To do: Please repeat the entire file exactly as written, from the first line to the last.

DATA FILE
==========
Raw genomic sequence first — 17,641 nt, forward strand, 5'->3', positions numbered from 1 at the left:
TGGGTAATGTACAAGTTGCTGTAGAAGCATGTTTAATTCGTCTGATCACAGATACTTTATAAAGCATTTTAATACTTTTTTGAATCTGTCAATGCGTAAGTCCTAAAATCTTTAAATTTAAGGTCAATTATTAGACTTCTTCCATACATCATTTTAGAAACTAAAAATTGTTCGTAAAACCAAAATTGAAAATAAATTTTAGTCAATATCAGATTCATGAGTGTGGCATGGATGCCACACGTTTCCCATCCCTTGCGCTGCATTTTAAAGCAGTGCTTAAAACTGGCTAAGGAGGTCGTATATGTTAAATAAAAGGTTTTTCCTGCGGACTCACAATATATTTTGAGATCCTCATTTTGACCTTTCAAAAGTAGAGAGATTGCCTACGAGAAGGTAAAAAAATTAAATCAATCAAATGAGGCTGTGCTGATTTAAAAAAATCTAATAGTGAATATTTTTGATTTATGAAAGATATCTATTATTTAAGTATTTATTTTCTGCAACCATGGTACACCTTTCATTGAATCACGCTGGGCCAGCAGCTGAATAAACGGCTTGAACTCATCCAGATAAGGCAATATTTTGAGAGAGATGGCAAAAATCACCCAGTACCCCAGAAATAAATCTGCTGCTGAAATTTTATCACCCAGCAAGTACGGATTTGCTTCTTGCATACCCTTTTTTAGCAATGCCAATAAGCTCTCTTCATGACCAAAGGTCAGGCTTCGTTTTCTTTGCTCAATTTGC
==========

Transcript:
Raw genomic sequence first — 17,641 nt, forward strand, 5'->3', positions numbered from 1 at the left:
TGGGTAATGTACAAGTTGCTGTAGAAGCATGTTTAATTCGTCTGATCACAGATACTTTATAAAGCATTTTAATACTTTTTTGAATCTGTCAATGCGTAAGTCCTAAAATCTTTAAATTTAAGGTCAATTATTAGACTTCTTCCATACATCATTTTAGAAACTAAAAATTGTTCGTAAAACCAAAATTGAAAATAAATTTTAGTCAATATCAGATTCATGAGTGTGGCATGGATGCCACACGTTTCCCATCCCTTGCGCTGCATTTTAAAGCAGTGCTTAAAACTGGCTAAGGAGGTCGTATATGTTAAATAAAAGGTTTTTCCTGCGGACTCACAATATATTTTGAGATCCTCATTTTGACCTTTCAAAAGTAGAGAGATTGCCTACGAGAAGGTAAAAAAATTAAATCAATCAAATGAGGCTGTGCTGATTTAAAAAAATCTAATAGTGAATATTTTTGATTTATGAAAGATATCTATTATTTAAGTATTTATTTTCTGCAACCATGGTACACCTTTCATTGAATCACGCTGGGCCAGCAGCTGAATAAACGGCTTGAACTCATCCAGATAAGGCAATATTTTGAGAGAGATGGCAAAAATCACCCAGTACCCCAGAAATAAATCTGCTGCTGAAATTTTATCACCCAGCAAGTACGGATTTGCTTCTTGCATACCCTTTTTTAGCAATGCCAATAAGCTCTCTTCATGACCAAAGGTCAGGCTTCGTTTTCTTTGCTCAATTTGC